7. I think we should be careful not to continuously look for hidden ideology in the opinions of the justices. This strain of “scholarly” legal analysis is perhaps the most detrimental to respect for the rule of law. Suggesting or theorizing that hidden personal preferences, agendas or political ideologies control judicial decisions or opinions undermines their authority.

    Scalia’s approach to international law seems doctrinally principled – whether you agree with that doctrine or not. One might want to point to circumstances where he seemingly failed to follow his established doctrine and attempt to analyze why that might be (rather than merely speculate unprincipled reasons, such as “hostility” to “rights-enhancing” international law). That’s fine. (And thank you Roger Alford for providing a ready example of how to engage in such analysis.)

    As Roger makes clear, the fact that Scalia believes only U.S. values matter in determining the scope of constitutional protections should be unsurprising. Intellectuals may bemoan our country’s lack of progressive thought as compared to other nations. They may be reluctant to accept that they are in the minority when it comes to general U.S. public perceptions of “right” and “wrong” or permissible conduct. Until the U.S. public accepts that our domestic constitutional law should keep pace with foreign or international norms, it is hard to justify using those norms as a source of principled constitutional interpretation or analysis – even under a progressive view of individual rights.

    Likewise, the fact that Scalia believes that international law must be considered in circumstances where it is clearly relevant is also not surprising or controversial. This does not reflect a “love/hate relationship”, merely a sense of “appropriate/inappropriate applicability” to a case before the court.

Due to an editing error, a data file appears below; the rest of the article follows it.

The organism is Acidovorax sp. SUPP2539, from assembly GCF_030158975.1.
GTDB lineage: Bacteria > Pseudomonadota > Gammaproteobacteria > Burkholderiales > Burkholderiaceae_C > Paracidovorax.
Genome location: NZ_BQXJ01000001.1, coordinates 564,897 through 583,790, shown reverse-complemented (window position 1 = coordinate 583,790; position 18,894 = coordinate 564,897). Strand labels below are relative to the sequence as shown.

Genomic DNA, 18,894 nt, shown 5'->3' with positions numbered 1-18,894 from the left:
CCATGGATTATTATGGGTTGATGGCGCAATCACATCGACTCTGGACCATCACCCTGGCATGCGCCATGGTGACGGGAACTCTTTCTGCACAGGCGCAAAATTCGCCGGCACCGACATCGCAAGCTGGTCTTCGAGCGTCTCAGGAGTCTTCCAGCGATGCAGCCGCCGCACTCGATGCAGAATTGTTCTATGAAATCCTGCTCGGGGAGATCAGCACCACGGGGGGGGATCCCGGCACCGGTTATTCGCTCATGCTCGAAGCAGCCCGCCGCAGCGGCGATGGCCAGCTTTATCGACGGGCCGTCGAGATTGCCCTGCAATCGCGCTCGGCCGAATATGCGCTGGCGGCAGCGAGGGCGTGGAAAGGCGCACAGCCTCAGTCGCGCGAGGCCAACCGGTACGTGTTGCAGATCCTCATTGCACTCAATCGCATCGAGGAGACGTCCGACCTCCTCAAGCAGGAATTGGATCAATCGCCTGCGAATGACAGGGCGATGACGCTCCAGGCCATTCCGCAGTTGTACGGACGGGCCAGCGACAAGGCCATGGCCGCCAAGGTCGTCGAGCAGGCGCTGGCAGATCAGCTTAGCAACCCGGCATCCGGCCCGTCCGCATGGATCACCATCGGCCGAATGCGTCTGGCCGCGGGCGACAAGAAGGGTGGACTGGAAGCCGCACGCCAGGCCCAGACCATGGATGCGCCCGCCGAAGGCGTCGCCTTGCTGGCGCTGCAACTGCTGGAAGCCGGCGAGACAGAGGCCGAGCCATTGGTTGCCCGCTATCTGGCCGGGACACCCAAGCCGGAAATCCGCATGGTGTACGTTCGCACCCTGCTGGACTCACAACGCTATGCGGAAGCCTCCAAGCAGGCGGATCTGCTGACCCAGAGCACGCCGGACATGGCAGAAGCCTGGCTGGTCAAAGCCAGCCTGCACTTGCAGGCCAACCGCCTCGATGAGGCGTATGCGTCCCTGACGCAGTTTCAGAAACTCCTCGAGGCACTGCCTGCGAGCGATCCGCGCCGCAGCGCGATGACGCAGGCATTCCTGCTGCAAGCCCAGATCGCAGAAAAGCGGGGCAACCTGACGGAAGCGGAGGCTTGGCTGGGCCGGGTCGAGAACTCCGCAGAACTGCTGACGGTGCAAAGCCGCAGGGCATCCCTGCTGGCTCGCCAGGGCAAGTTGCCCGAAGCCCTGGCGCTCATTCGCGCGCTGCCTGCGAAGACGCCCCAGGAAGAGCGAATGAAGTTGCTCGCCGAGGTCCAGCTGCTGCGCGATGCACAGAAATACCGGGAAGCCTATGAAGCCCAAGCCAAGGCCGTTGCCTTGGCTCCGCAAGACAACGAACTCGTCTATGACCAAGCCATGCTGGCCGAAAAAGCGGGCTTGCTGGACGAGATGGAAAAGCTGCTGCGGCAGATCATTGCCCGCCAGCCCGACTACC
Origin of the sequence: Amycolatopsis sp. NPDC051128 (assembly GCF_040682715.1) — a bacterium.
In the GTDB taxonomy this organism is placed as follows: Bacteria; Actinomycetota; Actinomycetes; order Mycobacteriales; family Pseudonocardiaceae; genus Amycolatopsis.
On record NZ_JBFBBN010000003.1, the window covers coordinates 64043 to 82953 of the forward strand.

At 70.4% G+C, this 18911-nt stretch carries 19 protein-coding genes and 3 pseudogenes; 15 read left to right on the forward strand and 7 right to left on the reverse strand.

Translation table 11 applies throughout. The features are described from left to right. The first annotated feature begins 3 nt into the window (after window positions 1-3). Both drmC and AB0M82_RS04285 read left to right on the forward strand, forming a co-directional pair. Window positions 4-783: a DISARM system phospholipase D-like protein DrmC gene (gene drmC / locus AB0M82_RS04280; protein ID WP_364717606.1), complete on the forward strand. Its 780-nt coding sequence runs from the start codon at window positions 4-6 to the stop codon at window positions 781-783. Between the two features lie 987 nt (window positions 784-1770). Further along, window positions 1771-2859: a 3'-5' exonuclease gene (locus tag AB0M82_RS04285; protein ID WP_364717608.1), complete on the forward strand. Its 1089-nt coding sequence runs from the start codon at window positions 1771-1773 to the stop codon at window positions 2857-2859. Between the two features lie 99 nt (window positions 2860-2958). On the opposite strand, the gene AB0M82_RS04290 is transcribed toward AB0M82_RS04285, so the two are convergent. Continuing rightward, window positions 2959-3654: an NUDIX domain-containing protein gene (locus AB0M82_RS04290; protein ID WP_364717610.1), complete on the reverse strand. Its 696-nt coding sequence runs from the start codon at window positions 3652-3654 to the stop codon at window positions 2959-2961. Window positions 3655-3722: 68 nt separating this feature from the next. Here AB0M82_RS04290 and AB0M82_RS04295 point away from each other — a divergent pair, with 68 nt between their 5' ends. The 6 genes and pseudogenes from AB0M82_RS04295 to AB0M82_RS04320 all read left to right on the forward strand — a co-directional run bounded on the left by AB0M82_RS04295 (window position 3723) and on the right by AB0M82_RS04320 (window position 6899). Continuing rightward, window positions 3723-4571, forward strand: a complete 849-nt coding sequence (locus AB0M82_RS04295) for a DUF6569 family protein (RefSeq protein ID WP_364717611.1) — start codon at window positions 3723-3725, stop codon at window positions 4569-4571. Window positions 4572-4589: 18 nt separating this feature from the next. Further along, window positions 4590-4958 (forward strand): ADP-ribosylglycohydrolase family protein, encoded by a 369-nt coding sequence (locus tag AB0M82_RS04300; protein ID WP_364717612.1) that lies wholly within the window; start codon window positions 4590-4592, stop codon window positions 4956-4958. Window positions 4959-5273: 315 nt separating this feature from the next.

As to Ben’s insightful comment, I hasten to add that contemporary foreign and international laws do not claim natural law origins in most cases. As Roger again cogently points out, where they do relate to original meaning of the Constitution, a statute, or a treaty, Scalia will consider them in their historical or contemporary context.

    While realist thought has its place, I think scholars of the law (rather than politics) should avoid resorting to it in every conceivable circumstance. It may be unavoidable in certain circumstances, formation and compliance with the law comes to mind. However, we should remember that realism tends to undermine the very subject of our study.

  8. The alternative vision makes a great deal of sense in light of Scalia’s votes in Morse v. Frederick and F.E.C. v. Wisconsin Right to Life this past term: Restrictions on freedom of speech shall be strictly construed when applied to corporations. Restrictions on the speech of students? Not so much.

  9. It is not so clear to me that Scalia is an originalist when it comes to using international law for construing the Constitution. (I am not even sure if Scalia still considers himself an originalist. See, e.g., Antonin Scalia, Originalism: The Lesser Evil, 57 U. Cin. L. Rev. 849 (1989) (embracing “faint-hearted originalism” with a “trace of constitutional perfectionism”).) In Chisholm v. Georgia (1793), both concurring and dissenting opinion did consider the law of nations in construing Article III diversity jurisdiction in suits against states. Both Iredell (dissenting) and Wilson (concurring) thought that the law of nations would apply – if there had been any applicable law of nations norm to apply. According to Iredell and Wilson, there was none (although I think that they may have been wrong in light of the Aulic Council’s jurisprudence).

    Indeed come to think of it, SCOTUS appears to have often — if not always — used the law of nations as the controlling rules of decision when construing its Article III original jurisdictional authority in cases in which states were parties and those involving ambassadors, and admiralty cases. A national court that embraced a strictly dualist constitutional perspective would have merely dismissed those cases, in which there was no legislation implementing the nation’s international legal obligations, for failure to state a judicable claim. SCOTUS did not do this because SCOTUS is a hybrid international-interstate-national tribunal that has the international legal authority and duty to apply international law. For more on the federal courts being international courts, see Martin, The Constitution as Treaty (Cambridge Univ. Press 2007).

    Putting aside the earliest SCOTUS decisions providing constitutional construction in conformity with international law, the Constitution itself incorporated many international legal principles (e.g., continuity of treaty obligations, comity, territorial inviolability, state co-equality). Wouldn’t it make sense for a federal court to use the U.S.’ international legal obligations in construing the meaning of these provisions?

    Francisco Forrest Martin